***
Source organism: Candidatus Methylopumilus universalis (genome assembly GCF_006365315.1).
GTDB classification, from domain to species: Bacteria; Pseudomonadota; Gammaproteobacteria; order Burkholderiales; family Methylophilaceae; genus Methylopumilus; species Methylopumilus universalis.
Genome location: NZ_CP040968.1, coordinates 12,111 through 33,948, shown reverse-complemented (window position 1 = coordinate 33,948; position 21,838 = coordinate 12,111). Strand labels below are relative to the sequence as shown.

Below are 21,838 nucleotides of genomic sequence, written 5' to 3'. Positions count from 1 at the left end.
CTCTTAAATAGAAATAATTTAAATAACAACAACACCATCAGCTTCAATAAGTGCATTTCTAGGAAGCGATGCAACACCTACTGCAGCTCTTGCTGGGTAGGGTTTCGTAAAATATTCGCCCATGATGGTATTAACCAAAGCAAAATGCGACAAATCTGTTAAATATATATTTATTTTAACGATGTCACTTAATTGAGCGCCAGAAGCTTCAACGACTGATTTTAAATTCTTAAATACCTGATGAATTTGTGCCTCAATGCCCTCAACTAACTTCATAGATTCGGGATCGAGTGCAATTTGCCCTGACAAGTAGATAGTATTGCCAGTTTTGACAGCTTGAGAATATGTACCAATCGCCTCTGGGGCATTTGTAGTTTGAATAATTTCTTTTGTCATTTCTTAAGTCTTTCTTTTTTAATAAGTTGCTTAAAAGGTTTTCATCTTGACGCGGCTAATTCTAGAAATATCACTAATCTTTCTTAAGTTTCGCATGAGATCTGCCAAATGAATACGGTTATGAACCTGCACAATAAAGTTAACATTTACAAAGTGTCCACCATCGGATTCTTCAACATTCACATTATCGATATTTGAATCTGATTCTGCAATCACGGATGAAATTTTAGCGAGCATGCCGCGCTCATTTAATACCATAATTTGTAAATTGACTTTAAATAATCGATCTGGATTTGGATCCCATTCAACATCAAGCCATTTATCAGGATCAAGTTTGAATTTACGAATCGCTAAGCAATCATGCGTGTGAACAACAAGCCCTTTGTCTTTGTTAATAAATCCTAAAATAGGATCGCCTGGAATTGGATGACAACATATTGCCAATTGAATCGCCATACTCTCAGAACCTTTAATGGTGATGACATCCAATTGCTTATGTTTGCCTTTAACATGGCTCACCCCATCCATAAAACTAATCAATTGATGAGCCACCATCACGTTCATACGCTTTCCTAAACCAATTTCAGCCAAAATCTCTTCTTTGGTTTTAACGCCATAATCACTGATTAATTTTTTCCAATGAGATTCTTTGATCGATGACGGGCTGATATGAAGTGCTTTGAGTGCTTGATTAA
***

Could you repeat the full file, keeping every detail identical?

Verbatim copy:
Source organism: Candidatus Methylopumilus universalis (genome assembly GCF_006365315.1).
GTDB classification, from domain to species: Bacteria; Pseudomonadota; Gammaproteobacteria; order Burkholderiales; family Methylophilaceae; genus Methylopumilus; species Methylopumilus universalis.
Genome location: NZ_CP040968.1, coordinates 12,111 through 33,948, shown reverse-complemented (window position 1 = coordinate 33,948; position 21,838 = coordinate 12,111). Strand labels below are relative to the sequence as shown.

Below are 21,838 nucleotides of genomic sequence, written 5' to 3'. Positions count from 1 at the left end.
CTCTTAAATAGAAATAATTTAAATAACAACAACACCATCAGCTTCAATAAGTGCATTTCTAGGAAGCGATGCAACACCTACTGCAGCTCTTGCTGGGTAGGGTTTCGTAAAATATTCGCCCATGATGGTATTAACCAAAGCAAAATGCGACAAATCTGTTAAATATATATTTATTTTAACGATGTCACTTAATTGAGCGCCAGAAGCTTCAACGACTGATTTTAAATTCTTAAATACCTGATGAATTTGTGCCTCAATGCCCTCAACTAACTTCATAGATTCGGGATCGAGTGCAATTTGCCCTGACAAGTAGATAGTATTGCCAGTTTTGACAGCTTGAGAATATGTACCAATCGCCTCTGGGGCATTTGTAGTTTGAATAATTTCTTTTGTCATTTCTTAAGTCTTTCTTTTTTAATAAGTTGCTTAAAAGGTTTTCATCTTGACGCGGCTAATTCTAGAAATATCACTAATCTTTCTTAAGTTTCGCATGAGATCTGCCAAATGAATACGGTTATGAACCTGCACAATAAAGTTAACATTTACAAAGTGTCCACCATCGGATTCTTCAACATTCACATTATCGATATTTGAATCTGATTCTGCAATCACGGATGAAATTTTAGCGAGCATGCCGCGCTCATTTAATACCATAATTTGTAAATTGACTTTAAATAATCGATCTGGATTTGGATCCCATTCAACATCAAGCCATTTATCAGGATCAAGTTTGAATTTACGAATCGCTAAGCAATCATGCGTGTGAACAACAAGCCCTTTGTCTTTGTTAATAAATCCTAAAATAGGATCGCCTGGAATTGGATGACAACATATTGCCAATTGAATCGCCATACTCTCAGAACCTTTAATGGTGATGACATCCAATTGCTTATGTTTGCCTTTAACATGGCTCACCCCATCCATAAAACTAATCAATTGATGAGCCACCATCACGTTCATACGCTTTCCTAAACCAATTTCAGCCAAAATCTCTTCTTTGGTTTTAACGCCATAATCACTGATTAATTTTTTCCAATGAGATTCTTTGATCGATGACGGGCTGATATGAAGTGCTTTGAGTGCTTGATTAA